Outbreak 2. Although not fully investigated at this time, a second outbreak of trichinosis occurred in France beginning October 3, 1985. Preliminary reports from physicians and hospitals suggest that up to 900 individuals were infected with trichinosis, most coming from three foci in Paris and its surroundings: Paris 12, Nogent/Marne, and Vitry/Seine. Six provincial foci were also involved but with smaller numbers of patients.

Imported horsemeat was again implicated as the source of the infection. All patients reported eating horsemeat purchased from one shop in each of the foci. Five of nine butchers selling the horsemeat at these shops and their families were infected. Records indicate that all of the implicated shops received portions of the same horse imported from West Germany. Three quarters of the horse were sold as fresh meat in the three main foci of the outbreak on September 12. The remaining quarter was deboned and vacuum-packed in 5- to 20-kg portions and was delivered to the six secondary provincial foci over the next 2 weeks. Reported by T Ancelle, MD, J Dupouy-Camet, MD, F Heyer, MD, C Faurant, MD, J Lapierre, MD, Dept of Parasitology, Cochin Hospital, Paris, France; G Parham, DVM, W Leese, JC Leighty, DVM, Food Safety and Inspection Svc, US Dept of Agriculture, Beltsville, Maryland; Helminthic Diseases Br, Div of Parasitic Diseases, Center for Infectious Diseases, CDC.

Editorial Note

Editorial Note:Horsemeat has rarely been implicated as a source of trichinosis. The first reported outbreaks due to this meat source occurred in Italy in 1975 (1) and in France in 1976 (2). In both instances, the infected horsemeat had been imported from Eastern Europe. How horses become infected with trichinosis is unknown. Horses are commonly observed to be herbivorous; however, experimental studies prompted by the outbreak in Italy indicate that horses will ingest meat placed in their feed and will become infected with trichinosis when fed infective larvae (3). The unusually large numbers of cases involved in the two 1985 outbreaks are related to the size of the implicated animal species (the carcass of the horse associated with outbreak 1 was 278 kg) and the preference among French consumers for raw or lightly cooked horsemeat, prepared as steaks, in soups, or ground ("steak tartare"). At the time of the second outbreak, the French Ministry of Agriculture temporarily banned importation of horsemeat from all countries and will currently accept it only if certified trichinae-free by an approved inspection procedure.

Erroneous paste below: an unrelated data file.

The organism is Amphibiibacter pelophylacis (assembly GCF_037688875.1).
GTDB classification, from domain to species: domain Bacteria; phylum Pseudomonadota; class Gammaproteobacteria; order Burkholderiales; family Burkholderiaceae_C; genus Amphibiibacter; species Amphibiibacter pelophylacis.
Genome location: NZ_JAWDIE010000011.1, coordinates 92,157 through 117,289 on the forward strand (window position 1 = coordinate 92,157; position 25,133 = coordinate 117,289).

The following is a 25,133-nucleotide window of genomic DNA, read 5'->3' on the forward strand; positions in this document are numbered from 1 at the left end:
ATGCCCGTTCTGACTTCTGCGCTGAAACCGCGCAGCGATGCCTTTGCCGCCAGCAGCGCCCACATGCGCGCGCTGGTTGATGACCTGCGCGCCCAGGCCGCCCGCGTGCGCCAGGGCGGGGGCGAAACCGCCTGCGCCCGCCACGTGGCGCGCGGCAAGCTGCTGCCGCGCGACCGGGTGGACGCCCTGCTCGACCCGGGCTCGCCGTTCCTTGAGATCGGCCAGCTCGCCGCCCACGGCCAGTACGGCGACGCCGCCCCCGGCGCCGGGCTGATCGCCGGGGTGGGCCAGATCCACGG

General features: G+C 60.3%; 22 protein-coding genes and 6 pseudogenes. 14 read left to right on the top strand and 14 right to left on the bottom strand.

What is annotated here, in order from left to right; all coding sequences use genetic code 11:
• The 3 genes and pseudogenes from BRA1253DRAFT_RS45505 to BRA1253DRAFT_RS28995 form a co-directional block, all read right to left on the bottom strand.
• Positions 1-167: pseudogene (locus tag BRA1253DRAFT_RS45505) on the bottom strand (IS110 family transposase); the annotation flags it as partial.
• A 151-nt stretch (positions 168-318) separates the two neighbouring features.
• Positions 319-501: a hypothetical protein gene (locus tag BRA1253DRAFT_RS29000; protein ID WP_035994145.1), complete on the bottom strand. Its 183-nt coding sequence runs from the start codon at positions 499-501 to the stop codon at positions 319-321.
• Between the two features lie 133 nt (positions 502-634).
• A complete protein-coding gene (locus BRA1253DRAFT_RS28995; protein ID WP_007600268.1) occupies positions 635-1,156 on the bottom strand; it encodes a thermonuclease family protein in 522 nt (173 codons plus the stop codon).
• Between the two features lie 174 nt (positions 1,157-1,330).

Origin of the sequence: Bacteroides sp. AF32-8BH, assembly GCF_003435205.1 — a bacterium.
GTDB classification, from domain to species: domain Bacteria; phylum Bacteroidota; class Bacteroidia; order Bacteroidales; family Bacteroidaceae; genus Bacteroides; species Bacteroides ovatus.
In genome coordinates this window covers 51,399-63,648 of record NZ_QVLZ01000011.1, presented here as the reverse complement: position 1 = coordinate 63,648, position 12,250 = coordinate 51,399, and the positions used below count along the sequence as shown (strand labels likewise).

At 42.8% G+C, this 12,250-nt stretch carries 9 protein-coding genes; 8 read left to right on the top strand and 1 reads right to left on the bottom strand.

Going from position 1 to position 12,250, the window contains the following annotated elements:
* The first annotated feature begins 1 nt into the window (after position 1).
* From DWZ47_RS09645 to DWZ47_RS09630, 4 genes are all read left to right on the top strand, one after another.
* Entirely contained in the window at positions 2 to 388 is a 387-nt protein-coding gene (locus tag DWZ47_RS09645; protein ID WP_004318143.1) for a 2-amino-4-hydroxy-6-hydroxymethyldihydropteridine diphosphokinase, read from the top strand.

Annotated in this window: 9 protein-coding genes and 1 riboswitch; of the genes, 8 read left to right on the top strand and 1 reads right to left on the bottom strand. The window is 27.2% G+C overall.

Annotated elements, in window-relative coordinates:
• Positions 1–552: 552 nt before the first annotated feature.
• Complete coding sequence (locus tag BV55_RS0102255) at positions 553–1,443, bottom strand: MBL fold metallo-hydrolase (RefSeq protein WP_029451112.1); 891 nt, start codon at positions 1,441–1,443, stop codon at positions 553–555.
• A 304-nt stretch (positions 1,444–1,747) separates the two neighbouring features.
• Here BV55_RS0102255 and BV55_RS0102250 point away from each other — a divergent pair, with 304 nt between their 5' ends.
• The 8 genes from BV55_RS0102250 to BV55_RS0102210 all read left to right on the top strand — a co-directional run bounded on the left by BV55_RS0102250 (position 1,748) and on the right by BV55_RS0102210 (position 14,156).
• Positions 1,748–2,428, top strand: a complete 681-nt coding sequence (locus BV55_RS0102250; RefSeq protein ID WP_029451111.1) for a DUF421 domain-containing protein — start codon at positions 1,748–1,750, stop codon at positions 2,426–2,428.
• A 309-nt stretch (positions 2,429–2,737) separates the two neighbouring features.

Little is known about Trichinella infection in horses in the United States, but it is assumed to be extremely rare. Between late October and December 31, 1985, samples from 20,000 horses killed in the United States were examined for Trichinella, with negative results. Trichinosis in horses in the United States would presumably represent an unlikely public health hazard because few citizens eat horsemeat, and those who do probably cook it. Since 1975, 30 to 289 U.S. trichinosis cases have been reported per year, approximately 80% of which were associated with the ingestion of pork (4).


  1. Mantovani A, Filippini I, Bergomi S. Indagini su un' epidemia di trichinellosi umana verificatasi in Italia. Parassitologia 1980;22:107-34.

  2. Bouree P, Bouvier JB, Passeron J, Galanaud P, Dormont J. Outbreak of trichinosis near Paris. Br Med J 1979;1:1047-9.

  3. Bellani L, Mantovani A, Pampiglione S, Filippini I. Observations on an outbreak of human trichinellosis in northern Italy. In: CW Kim, ZS Pawlowski, eds. Proceedings of the Fourth International Conference on Trichinellosis. University Press of New England, 1976:535-9.

  4. Schantz PM. Trichinosis in the United States--1947-1981. Food Tech 1983;37:83-6.